A fusion of U.S. special operations forces and local militia are about to bloody the so-called Islamic State, and just possibly drive them out of their de facto capital.
But no one expects a decisive victory against ISIS. The commanders of those forces met in Tampa this past week near U.S. Special Operations Command headquarters to share lessons learned, and lament that the more they learn about ISIS, the longer and harder they think this fight will be.
“Innovative…agile, redundant, resilient.” That’s how a grim faced Air Force Brig. Gen. Albert “Buck” Elton described ISIS to a crowd a couple thousand strong, including senior foreign special operations chiefs who are part of coalition fighting ISIS, and other violent extremists like al-Qaeda.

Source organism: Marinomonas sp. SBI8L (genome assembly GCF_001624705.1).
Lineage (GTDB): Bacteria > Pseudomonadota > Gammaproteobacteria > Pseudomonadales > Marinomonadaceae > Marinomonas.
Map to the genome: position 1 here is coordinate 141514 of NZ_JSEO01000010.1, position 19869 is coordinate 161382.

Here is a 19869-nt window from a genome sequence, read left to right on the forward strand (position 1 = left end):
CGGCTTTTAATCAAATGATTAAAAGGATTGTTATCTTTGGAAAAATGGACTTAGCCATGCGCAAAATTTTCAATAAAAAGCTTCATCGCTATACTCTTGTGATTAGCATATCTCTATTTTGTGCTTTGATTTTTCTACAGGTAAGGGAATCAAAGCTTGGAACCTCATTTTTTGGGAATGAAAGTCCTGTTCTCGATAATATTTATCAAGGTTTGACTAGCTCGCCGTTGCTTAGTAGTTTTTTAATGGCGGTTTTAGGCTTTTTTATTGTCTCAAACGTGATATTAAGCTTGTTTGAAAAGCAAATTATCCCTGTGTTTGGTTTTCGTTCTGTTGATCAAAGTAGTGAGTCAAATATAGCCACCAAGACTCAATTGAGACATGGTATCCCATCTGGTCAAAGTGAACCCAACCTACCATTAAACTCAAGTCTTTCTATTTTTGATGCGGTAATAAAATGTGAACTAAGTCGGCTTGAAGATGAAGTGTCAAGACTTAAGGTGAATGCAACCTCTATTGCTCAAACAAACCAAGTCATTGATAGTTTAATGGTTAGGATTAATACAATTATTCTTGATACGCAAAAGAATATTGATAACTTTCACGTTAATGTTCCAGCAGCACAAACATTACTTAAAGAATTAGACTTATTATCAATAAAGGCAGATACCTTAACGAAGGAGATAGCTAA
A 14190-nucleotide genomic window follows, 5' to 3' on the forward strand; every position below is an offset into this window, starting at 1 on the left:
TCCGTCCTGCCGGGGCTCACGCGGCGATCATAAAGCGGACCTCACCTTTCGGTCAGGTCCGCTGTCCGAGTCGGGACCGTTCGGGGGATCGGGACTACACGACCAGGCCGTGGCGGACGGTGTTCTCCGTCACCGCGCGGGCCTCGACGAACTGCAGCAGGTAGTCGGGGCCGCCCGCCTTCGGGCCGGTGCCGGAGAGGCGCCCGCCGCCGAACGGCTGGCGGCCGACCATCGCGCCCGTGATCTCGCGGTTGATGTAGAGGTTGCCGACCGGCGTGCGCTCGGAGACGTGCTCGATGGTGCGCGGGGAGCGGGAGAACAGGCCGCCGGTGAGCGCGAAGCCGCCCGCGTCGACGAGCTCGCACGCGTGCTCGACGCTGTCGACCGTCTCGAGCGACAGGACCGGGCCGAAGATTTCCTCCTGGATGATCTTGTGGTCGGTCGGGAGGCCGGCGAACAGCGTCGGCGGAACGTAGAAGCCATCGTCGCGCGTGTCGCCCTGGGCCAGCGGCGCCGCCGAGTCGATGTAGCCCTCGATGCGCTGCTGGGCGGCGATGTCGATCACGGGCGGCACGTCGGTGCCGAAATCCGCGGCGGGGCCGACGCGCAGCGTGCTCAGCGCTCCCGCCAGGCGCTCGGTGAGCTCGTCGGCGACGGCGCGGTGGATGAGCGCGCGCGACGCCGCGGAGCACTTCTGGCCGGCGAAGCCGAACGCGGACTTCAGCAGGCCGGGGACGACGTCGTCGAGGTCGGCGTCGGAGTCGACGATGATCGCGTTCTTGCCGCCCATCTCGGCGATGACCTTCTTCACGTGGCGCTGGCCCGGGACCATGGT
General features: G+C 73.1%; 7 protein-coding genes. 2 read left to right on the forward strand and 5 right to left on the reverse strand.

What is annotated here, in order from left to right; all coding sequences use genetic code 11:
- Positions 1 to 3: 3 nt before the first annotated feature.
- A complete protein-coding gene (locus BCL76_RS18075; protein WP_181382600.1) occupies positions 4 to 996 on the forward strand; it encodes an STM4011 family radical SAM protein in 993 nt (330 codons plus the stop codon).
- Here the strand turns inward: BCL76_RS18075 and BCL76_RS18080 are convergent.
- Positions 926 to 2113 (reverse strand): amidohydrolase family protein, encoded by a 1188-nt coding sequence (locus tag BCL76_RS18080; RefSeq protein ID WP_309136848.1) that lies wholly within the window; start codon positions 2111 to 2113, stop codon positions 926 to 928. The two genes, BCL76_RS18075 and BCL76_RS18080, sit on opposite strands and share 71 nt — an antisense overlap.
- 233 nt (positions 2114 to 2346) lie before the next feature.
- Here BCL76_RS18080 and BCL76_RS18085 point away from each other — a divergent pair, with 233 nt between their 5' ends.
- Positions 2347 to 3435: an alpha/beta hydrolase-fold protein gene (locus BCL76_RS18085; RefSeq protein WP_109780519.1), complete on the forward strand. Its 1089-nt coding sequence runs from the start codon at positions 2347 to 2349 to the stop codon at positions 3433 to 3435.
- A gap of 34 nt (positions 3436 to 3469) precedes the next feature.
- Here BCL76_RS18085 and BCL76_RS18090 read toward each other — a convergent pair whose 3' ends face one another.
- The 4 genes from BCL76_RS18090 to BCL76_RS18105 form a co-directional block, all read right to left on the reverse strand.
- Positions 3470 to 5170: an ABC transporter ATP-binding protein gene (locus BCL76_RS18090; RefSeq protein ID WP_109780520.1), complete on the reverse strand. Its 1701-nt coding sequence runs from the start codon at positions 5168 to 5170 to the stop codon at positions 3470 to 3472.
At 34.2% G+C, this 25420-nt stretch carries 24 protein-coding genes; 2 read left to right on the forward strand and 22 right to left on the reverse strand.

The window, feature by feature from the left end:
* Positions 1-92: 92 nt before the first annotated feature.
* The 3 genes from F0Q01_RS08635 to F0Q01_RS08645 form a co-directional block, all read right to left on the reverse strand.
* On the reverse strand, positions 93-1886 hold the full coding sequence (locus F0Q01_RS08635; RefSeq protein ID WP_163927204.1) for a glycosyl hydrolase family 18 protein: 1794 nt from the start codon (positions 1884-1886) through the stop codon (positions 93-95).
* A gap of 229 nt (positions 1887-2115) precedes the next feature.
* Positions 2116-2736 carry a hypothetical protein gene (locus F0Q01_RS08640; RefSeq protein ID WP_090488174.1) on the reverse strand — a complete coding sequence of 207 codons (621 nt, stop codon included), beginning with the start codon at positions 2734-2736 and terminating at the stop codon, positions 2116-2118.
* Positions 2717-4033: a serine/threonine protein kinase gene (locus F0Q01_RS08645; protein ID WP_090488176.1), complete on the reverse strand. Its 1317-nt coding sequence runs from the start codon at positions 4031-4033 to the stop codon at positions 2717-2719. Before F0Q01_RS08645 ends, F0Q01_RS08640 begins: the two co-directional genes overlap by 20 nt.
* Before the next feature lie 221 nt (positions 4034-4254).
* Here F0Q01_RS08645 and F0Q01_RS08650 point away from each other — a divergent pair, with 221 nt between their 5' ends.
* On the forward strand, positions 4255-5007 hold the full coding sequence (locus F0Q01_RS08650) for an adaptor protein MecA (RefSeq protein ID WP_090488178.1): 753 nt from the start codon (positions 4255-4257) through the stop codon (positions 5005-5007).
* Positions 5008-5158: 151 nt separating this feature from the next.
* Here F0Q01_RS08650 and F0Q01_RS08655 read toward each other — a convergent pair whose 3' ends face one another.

“They are willing to fail multiple times,” said Elton, the deputy commanding general for the top U.S. military counterterrorist unit, the Joint Special Operations Command. “They are willing to accept tremendous losses to advance their cause.”
It was a rare glimpse into the analysis that drives the elite hunting force better known as JSOC, whose counterterrorist mission is actually classified. JSOC is leading a motley crew of U.S. special forces of all stripes advising and sometimes fighting alongside local Kurdish and Arab militia in Syria, and Kurdish and Iraqi armies in Iraq against ISIS.
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